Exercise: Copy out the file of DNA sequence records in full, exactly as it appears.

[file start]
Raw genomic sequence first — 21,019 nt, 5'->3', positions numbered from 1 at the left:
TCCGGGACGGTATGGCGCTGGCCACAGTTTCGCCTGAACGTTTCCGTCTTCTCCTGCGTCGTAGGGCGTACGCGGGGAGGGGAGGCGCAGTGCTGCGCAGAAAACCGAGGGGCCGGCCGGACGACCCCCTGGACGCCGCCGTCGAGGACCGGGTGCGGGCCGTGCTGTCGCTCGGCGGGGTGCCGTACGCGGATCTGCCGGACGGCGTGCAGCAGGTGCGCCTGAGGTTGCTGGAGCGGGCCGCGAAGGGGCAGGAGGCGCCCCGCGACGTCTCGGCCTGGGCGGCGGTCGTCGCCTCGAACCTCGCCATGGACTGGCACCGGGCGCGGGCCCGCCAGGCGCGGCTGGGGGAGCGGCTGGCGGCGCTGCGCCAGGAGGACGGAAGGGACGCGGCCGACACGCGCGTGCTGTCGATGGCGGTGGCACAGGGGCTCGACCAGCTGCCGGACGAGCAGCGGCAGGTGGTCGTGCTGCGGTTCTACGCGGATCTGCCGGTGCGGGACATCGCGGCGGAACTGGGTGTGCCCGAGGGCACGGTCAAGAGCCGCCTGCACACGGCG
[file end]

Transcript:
Raw genomic sequence first — 21,019 nt, 5'->3', positions numbered from 1 at the left:
TCCGGGACGGTATGGCGCTGGCCACAGTTTCGCCTGAACGTTTCCGTCTTCTCCTGCGTCGTAGGGCGTACGCGGGGAGGGGAGGCGCAGTGCTGCGCAGAAAACCGAGGGGCCGGCCGGACGACCCCCTGGACGCCGCCGTCGAGGACCGGGTGCGGGCCGTGCTGTCGCTCGGCGGGGTGCCGTACGCGGATCTGCCGGACGGCGTGCAGCAGGTGCGCCTGAGGTTGCTGGAGCGGGCCGCGAAGGGGCAGGAGGCGCCCCGCGACGTCTCGGCCTGGGCGGCGGTCGTCGCCTCGAACCTCGCCATGGACTGGCACCGGGCGCGGGCCCGCCAGGCGCGGCTGGGGGAGCGGCTGGCGGCGCTGCGCCAGGAGGACGGAAGGGACGCGGCCGACACGCGCGTGCTGTCGATGGCGGTGGCACAGGGGCTCGACCAGCTGCCGGACGAGCAGCGGCAGGTGGTCGTGCTGCGGTTCTACGCGGATCTGCCGGTGCGGGACATCGCGGCGGAACTGGGTGTGCCCGAGGGCACGGTCAAGAGCCGCCTGCACACGGCG